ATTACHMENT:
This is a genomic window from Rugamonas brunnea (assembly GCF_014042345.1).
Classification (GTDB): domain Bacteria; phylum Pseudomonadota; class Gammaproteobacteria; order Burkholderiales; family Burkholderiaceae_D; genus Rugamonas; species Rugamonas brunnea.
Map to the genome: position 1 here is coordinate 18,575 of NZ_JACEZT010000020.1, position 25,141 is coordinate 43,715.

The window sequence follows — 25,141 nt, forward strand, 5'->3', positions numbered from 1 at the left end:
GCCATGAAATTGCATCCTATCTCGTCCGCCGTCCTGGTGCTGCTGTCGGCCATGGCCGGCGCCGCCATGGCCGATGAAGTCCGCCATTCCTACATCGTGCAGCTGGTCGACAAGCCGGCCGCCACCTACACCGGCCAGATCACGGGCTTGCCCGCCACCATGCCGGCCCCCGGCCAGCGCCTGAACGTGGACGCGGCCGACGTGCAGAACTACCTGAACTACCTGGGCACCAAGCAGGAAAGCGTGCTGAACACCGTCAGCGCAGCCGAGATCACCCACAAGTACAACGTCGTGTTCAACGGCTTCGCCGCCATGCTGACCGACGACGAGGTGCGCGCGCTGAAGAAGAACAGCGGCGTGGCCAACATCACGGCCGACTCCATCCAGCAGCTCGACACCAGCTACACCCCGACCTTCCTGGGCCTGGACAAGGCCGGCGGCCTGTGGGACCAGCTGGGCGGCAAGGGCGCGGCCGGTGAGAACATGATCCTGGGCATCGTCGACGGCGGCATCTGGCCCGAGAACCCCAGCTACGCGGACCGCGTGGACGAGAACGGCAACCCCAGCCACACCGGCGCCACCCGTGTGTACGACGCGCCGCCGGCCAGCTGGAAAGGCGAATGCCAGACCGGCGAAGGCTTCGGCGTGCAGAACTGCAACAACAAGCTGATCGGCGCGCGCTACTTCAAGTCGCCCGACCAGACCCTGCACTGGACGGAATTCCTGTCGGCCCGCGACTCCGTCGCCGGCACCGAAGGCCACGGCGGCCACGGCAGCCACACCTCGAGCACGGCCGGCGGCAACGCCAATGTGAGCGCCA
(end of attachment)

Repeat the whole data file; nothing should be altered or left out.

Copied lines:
This is a genomic window from Rugamonas brunnea (assembly GCF_014042345.1).
Classification (GTDB): domain Bacteria; phylum Pseudomonadota; class Gammaproteobacteria; order Burkholderiales; family Burkholderiaceae_D; genus Rugamonas; species Rugamonas brunnea.
Map to the genome: position 1 here is coordinate 18,575 of NZ_JACEZT010000020.1, position 25,141 is coordinate 43,715.

The window sequence follows — 25,141 nt, forward strand, 5'->3', positions numbered from 1 at the left end:
GCCATGAAATTGCATCCTATCTCGTCCGCCGTCCTGGTGCTGCTGTCGGCCATGGCCGGCGCCGCCATGGCCGATGAAGTCCGCCATTCCTACATCGTGCAGCTGGTCGACAAGCCGGCCGCCACCTACACCGGCCAGATCACGGGCTTGCCCGCCACCATGCCGGCCCCCGGCCAGCGCCTGAACGTGGACGCGGCCGACGTGCAGAACTACCTGAACTACCTGGGCACCAAGCAGGAAAGCGTGCTGAACACCGTCAGCGCAGCCGAGATCACCCACAAGTACAACGTCGTGTTCAACGGCTTCGCCGCCATGCTGACCGACGACGAGGTGCGCGCGCTGAAGAAGAACAGCGGCGTGGCCAACATCACGGCCGACTCCATCCAGCAGCTCGACACCAGCTACACCCCGACCTTCCTGGGCCTGGACAAGGCCGGCGGCCTGTGGGACCAGCTGGGCGGCAAGGGCGCGGCCGGTGAGAACATGATCCTGGGCATCGTCGACGGCGGCATCTGGCCCGAGAACCCCAGCTACGCGGACCGCGTGGACGAGAACGGCAACCCCAGCCACACCGGCGCCACCCGTGTGTACGACGCGCCGCCGGCCAGCTGGAAAGGCGAATGCCAGACCGGCGAAGGCTTCGGCGTGCAGAACTGCAACAACAAGCTGATCGGCGCGCGCTACTTCAAGTCGCCCGACCAGACCCTGCACTGGACGGAATTCCTGTCGGCCCGCGACTCCGTCGCCGGCACCGAAGGCCACGGCGGCCACGGCAGCCACACCTCGAGCACGGCCGGCGGCAACGCCAATGTGAGCGCCA